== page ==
There was no cheering or celebration when the bill passed in the Senate.
“I don’t take any joy in this action today,” said Representative Elaine Nekritz, a supporter of the legislation. “But it is the responsible thing to provide for a pension system that gives workers retirement security without bankrupting our state.”
Opponents were even more emphatic.
“This is more than a vote, this is defining the future of American workers,” said Senator William Delgado, a Democrat. “This is morally corrupt. We are robbing the benefits of these hard-working people.”
The break in the negotiations came last week when the Democratic and Republican leaders in the legislature ended months of wrangling and agreed on a plan that they said would save $160 billion and erase the state’s pension debt by 2044. It was the first time that top leaders from both parties had been able to reach a deal.
Negotiations had been particularly difficult in a state with a strong labor tradition. And Mr. Quinn, a Democrat, was also under pressure put the matter to rest before next year’s election.
The vote on Tuesday came one day after the deadline for candidates to file to run for state office in next year’s primary, so legislators could know whether they faced a primary opponent. Democrats hold a solid majority in the State Senate.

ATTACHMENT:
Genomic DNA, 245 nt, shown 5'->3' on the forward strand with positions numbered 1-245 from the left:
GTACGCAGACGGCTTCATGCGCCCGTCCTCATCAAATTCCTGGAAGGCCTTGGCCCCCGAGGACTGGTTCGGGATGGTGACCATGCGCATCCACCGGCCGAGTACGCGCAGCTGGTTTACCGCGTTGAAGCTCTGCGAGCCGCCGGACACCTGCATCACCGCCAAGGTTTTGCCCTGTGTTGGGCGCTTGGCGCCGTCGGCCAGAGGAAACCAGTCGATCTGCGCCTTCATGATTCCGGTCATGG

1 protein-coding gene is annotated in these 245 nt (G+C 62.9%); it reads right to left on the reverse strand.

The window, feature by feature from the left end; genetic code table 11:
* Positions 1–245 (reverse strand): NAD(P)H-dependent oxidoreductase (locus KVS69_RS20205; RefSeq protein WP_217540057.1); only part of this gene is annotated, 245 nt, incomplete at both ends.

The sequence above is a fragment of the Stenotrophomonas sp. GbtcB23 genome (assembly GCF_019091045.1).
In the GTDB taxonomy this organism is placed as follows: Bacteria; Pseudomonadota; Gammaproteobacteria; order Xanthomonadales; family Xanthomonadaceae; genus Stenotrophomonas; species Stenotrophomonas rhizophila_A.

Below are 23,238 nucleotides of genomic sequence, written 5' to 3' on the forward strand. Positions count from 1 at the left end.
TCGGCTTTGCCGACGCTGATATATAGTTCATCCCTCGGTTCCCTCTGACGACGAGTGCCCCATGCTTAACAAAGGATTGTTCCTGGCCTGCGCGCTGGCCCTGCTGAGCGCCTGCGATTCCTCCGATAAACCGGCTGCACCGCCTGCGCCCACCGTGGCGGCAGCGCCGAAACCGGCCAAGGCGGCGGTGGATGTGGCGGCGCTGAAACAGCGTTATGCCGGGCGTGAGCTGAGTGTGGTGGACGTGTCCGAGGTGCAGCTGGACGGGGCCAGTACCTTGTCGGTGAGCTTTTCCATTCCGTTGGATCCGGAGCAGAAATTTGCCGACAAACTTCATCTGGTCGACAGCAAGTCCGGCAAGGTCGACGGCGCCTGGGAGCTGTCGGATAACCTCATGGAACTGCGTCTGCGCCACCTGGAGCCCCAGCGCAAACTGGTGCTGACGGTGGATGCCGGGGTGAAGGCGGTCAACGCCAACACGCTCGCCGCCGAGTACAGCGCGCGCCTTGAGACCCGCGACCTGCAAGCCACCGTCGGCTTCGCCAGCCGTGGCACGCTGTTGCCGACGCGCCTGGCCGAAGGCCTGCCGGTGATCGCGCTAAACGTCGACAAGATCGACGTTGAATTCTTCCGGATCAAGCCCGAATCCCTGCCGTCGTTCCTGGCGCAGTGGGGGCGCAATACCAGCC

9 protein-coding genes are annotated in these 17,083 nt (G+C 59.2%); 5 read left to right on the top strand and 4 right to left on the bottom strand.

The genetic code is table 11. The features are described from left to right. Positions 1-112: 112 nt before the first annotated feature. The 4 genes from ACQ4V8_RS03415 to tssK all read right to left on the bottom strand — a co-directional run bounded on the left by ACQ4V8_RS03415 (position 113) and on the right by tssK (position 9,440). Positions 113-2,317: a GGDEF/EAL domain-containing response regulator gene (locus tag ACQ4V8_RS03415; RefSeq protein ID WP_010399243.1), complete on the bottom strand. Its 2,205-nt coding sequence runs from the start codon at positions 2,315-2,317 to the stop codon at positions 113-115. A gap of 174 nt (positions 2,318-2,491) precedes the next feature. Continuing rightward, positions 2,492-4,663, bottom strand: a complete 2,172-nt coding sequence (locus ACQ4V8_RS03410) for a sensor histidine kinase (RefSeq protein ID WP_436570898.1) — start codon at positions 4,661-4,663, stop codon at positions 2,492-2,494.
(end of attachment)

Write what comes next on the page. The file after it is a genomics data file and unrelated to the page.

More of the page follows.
Many states have already voted to trim pension payments and make other adjustments to address skyrocketing retirement costs, but Illinois had thus far avoided doing so, with unions arguing that members should not be punished for mismanagement of the fund. Meanwhile, its pension mess got steadily worse, helping give Illinois the lowest credit rating of any state.
Opposition to the plan rose swiftly, particularly from union leaders who found it too draconian. But two of the governor’s Republican challengers also denounced the deal, as too lenient. The state Chamber of Commerce also said it preferred even stronger measures to trim back state pensions.
“The truth is that the savings in this bill are both insufficient and will make true, comprehensive reform more difficult,” said one challenger, Bruce Rauner, a wealthy business executive. Another challenger, the state treasurer, Dan Rutherford, said Monday that he also opposed the bill and that he did not believe it would survive a court challenge.
Facing them in next year’s Republican primary will be State Senator Bill Brady, who supported the bill, and State Senator Kirk Dillard, who said that he would oppose the legislation.
Mayor Rahm Emanuel of Chicago, whose city has retirement issues of its own — payments to the local pension fund are expected to more than double to almost $1.1 billion starting in 2015 — said he hoped the compromise would provide a template for Chicago, as well. In a statement on Tuesday, Mr. Emanuel said “the work is far from finished.”
“The pension crisis is not truly solved until relief is brought to Chicago and all of the other local governments across our state that are standing on the brink of a fiscal cliff because of our pension liabilities,” he said.
Steven Yaccino contributed reporting from Chicago.
Copyright 2013 The New York Times Company